Saturday, December 10, 2022

America America: A Review



If there is one thing that one should know about America America before seeing it, it is that it is very, very long. Running close to three hours, America America can tire a viewer to where I would recommend creating an intermission. Elia Kazan's ode to his uncle's journey to the New World is a love letter to his past with a dynamic central performance.

With narration at the beginning and end of the film by Kazan himself, America America recounts the early life of Stavros Topouzoglou (Stathis Giallelis). Ethnically Greek, he and his family live in Ottoman Turk-controlled Anatolia (modern-day Turkey). Seeing his Armenian friend killed and realizing life for Greeks is not all that much better under the Ottomans, it is reluctantly decided that as the oldest male, Stavros must go to Constantinople (present-day Istanbul) to set up the family there via an uncle who has a carpet shop there.

Stavros, however, has other ideas. While he goes to Constantinople, suffering many misfortunes, he dreams of going somewhere else: America. He falls out with his Uncle Isaac (Harry Davis) quickly after it is suggested he use his handsome face and charming smile to wed a plain daughter to any wealthy man desperate for an heir. His hard work fails to get him the money for the steerage, and in desperation returns to Uncle Isaac.

Isaac takes him in and Stavros appears to agree to the plan of a financially beneficial marriage. However, it is all a scam to get the dowry as payment for the voyage. Stavros, by chance, also reencounters Hohannes (Gregory Rozakis), an Armenian he had helped when he began his long journey. Hohannes did not have to prostitute himself to get passage. He is being sponsored along with other men for labor. 

At last at sea, an onboard affair threatens to derail Stavros' plans. Hohannes, however, comes through and pays his debt to Stavros, who now at last emerges on Ellis Island as "Joe Arness". He is now able to slowly bring his family to America, America. 

America America (the name deriving from the nickname Stavros got from his fellow dockworkers' mocking his constant proclamations of "America, America") has a very important issue: length. It is close to three hours, with surprisingly few montages (I can remember only one, when Stavros was on the docks and starving). I think that can exhaust the viewer.

This might be from Kazan loving the project too much and wanting to include everything his uncle wen through. However, America America should be a moving film, not a documentary. The very lengthy segment where Stavros is essentially hoodwinked into losing everything on this way to Constantinople seemed endless. We get foreshadowing when the fellow traveler tells him, "Everything I have is yours and what is yours is mine". I instantly thought that this would not end well.

Stavros' affair with the older woman who helps him when they sail to America too seemed to add to the length. If one watches America America, I recommend having an informal intermission when Stavros reaches Constantinople. It seems a good place to stop given that America America feels like two films put together.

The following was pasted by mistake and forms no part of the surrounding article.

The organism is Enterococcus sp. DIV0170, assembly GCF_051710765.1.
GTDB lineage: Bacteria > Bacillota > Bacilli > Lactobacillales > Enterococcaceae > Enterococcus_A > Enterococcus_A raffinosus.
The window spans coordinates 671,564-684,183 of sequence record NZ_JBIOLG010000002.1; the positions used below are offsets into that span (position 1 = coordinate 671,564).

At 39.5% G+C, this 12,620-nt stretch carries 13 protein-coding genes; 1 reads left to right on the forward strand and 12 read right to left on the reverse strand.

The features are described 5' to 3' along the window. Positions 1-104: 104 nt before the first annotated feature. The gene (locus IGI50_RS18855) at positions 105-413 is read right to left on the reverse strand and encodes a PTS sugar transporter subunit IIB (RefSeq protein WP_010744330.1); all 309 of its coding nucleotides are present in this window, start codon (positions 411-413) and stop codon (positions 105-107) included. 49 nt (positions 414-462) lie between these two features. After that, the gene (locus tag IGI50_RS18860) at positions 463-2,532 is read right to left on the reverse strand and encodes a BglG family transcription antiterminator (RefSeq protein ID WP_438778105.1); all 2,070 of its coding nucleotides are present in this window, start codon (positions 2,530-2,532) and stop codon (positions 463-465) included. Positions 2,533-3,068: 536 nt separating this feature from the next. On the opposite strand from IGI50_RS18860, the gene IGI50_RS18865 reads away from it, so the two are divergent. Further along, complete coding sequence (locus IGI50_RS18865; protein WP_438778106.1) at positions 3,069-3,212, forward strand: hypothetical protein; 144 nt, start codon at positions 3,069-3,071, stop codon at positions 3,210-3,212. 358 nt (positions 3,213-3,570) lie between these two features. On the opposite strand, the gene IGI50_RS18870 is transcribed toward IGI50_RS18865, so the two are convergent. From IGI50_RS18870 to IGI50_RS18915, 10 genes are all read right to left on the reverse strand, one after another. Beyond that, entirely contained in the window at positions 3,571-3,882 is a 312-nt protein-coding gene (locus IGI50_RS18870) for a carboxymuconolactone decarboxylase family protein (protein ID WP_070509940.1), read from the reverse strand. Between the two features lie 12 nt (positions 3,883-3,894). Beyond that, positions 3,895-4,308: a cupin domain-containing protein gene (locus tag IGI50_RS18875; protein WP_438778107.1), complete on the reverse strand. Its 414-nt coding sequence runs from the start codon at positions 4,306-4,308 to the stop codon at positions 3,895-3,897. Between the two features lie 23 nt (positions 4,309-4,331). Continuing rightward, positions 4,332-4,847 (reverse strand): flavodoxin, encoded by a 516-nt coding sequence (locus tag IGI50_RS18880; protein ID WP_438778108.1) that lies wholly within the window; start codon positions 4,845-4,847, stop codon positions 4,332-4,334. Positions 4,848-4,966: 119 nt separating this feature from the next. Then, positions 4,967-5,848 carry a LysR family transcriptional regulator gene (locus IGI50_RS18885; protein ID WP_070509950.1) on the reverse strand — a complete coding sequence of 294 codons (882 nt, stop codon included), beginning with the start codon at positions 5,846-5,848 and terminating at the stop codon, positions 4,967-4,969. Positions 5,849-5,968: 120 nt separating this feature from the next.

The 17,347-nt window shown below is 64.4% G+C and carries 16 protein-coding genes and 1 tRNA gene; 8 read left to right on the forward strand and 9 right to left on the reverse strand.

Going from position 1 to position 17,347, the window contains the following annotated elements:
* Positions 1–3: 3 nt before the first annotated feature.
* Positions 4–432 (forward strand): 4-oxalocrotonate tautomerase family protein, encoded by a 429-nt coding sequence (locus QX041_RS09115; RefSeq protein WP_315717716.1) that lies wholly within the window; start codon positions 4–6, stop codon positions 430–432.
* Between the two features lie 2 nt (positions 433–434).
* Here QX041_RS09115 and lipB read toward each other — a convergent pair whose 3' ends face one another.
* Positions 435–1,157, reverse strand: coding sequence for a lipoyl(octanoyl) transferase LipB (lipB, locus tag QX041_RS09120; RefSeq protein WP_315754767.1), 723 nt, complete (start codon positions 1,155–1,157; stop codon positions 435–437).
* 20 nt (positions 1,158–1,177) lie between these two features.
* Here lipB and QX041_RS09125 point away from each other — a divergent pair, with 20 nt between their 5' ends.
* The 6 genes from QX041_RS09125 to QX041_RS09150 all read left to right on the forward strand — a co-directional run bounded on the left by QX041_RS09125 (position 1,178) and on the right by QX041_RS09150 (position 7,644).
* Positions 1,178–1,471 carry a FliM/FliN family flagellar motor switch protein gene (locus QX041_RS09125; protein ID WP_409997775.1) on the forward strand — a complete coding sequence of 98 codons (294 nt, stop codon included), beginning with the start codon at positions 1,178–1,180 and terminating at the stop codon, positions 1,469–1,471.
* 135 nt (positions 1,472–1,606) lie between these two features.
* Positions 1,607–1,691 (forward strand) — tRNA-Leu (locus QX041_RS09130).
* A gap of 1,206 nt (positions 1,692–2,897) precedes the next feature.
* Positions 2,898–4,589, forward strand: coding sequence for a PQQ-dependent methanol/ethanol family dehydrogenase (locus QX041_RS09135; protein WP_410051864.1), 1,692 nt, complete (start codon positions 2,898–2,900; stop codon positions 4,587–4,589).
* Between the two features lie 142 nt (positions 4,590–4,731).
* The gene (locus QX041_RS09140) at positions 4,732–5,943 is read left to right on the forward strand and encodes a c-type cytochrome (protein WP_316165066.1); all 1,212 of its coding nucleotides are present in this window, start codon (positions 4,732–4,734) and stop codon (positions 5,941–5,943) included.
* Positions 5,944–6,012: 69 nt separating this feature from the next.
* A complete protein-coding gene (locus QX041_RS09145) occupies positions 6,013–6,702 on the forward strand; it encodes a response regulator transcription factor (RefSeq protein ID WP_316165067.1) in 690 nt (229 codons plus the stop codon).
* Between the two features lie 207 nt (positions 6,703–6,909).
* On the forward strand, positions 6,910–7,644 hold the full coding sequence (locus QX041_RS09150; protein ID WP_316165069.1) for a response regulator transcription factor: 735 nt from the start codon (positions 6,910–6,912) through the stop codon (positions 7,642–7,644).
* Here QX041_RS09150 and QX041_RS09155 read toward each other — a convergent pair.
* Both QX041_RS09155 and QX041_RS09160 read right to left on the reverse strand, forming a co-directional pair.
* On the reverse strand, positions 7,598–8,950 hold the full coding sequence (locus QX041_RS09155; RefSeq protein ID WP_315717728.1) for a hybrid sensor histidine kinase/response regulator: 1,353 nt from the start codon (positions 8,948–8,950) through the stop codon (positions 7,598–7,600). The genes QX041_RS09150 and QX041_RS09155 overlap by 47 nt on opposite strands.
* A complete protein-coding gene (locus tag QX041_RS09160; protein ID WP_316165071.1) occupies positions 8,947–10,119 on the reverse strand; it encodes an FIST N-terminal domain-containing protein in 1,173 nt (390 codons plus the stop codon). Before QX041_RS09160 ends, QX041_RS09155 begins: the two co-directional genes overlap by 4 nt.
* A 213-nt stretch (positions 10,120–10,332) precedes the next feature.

The length of America America: the long setup, the longer journey from the village to Constantinople, the reluctant romancing of the wealthy but plain Thomna (Linda Marsh) and the sea voyage all conspire to make America America a long viewing. However, there are some fine elements in the film.

At the top of the list is Stathis Giallelis as Stavros. He has a handsome but dangerous face, someone who can be charming but also intensely menacing. There's an intensity to Giallelis' performance: one that suggests that seething anger at the world and ferocity to break into his own.

It seems that even when he appears happy, Stavros has some lurking anger underneath. Giallelis holds your attention with that mix of charm and anger, naivete and arrogance. It is an exceptional performance. 

The film also shows Kazan with a strong hand in creating subtle character comments. Early on, he is told to "kiss his father's hand" as a sign of respect for having associated with Armenians and causing the family to worry. Later on, when his father had to essentially crawl to the Ottoman city officials to get Stavros back, Stavros sees his father having to do the same to the official. Stavros had been arrested with the few surviving Armenians after the Ottoman Turks burned them in their church, with only him being Greek saving him. 

Another moment is when he, somewhat reluctantly, lets go of the fez he's had since leaving his village. Later on, the maid of his older lover hurriedly gives Stavros the one thing he wanted to wear in the New World: a straw hat, the symbol to him of his new life as a successful American.

My biggest difficulty with America America is that punishing length. However, I think in particular immigrants will relate to this story of one man determined to get to a new world that offers a new beginning. The further one is separate from his or her roots might make one less inclined to view America America. I think though, the film is not to be enjoyed or endured. It is to be seen for what it is: a thank you from an American to that distant ancestor who took that first step to get him where he is now.  


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